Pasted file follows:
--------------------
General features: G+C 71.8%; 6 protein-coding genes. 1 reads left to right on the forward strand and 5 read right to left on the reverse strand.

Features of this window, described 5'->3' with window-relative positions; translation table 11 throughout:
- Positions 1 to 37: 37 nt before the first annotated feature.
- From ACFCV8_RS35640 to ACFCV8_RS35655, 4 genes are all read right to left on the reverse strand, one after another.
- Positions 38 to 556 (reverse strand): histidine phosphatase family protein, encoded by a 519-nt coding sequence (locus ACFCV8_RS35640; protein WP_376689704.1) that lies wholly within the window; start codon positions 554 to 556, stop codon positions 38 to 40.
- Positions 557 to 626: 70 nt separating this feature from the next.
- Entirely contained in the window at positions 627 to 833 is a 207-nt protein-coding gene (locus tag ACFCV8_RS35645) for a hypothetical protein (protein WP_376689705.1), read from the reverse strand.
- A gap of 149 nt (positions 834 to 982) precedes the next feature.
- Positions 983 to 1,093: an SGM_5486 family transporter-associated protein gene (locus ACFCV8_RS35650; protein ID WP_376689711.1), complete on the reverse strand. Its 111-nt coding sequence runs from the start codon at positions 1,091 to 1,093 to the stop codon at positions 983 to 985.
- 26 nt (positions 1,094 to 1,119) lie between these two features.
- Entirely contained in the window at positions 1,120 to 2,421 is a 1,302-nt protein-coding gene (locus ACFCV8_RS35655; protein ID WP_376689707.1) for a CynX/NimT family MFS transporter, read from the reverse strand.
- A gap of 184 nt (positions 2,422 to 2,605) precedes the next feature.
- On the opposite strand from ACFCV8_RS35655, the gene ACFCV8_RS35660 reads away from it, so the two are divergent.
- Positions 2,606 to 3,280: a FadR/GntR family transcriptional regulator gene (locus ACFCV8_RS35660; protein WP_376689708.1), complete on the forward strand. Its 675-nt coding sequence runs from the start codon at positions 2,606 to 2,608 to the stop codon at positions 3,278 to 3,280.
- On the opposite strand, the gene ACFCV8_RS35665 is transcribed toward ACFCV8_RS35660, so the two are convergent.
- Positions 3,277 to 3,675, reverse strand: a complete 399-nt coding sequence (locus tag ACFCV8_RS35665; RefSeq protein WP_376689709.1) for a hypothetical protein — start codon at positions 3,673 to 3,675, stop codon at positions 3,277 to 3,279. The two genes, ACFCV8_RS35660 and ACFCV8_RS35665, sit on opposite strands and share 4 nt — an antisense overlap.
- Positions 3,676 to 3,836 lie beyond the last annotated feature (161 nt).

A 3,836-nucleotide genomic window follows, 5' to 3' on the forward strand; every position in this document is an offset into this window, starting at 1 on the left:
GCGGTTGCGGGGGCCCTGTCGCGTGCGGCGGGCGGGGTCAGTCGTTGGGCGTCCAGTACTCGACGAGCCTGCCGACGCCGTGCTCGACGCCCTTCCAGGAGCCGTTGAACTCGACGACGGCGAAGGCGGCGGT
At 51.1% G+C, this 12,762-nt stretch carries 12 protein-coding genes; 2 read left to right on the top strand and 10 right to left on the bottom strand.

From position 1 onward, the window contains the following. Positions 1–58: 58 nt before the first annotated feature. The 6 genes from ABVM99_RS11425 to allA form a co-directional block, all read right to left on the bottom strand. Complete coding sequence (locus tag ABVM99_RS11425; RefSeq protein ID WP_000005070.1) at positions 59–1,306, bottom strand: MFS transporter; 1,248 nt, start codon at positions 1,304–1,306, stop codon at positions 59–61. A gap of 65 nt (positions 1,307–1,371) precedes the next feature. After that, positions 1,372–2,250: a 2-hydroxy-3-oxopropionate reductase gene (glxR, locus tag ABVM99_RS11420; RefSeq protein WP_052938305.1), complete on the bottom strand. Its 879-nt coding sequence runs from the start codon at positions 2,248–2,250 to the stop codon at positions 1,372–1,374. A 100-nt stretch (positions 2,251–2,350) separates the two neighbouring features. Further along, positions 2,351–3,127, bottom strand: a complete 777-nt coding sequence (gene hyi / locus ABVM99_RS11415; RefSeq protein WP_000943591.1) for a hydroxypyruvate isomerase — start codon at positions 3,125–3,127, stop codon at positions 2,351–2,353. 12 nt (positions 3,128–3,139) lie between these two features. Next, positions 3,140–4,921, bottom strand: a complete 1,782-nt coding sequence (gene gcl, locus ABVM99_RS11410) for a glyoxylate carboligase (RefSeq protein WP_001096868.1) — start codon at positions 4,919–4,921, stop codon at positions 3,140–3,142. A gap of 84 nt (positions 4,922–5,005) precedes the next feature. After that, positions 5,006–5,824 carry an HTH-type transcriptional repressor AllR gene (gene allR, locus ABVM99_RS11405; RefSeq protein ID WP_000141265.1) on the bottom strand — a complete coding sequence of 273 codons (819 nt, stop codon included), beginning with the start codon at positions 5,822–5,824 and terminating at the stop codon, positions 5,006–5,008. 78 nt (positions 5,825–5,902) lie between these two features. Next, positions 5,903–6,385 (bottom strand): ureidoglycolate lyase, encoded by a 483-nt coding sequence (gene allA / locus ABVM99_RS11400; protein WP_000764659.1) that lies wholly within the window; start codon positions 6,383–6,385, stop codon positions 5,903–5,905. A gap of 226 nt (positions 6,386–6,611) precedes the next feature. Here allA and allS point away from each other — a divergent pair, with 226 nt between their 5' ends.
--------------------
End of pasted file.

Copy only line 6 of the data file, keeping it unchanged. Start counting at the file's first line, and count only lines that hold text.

- Positions 557 to 626: 70 nt separating this feature from the next.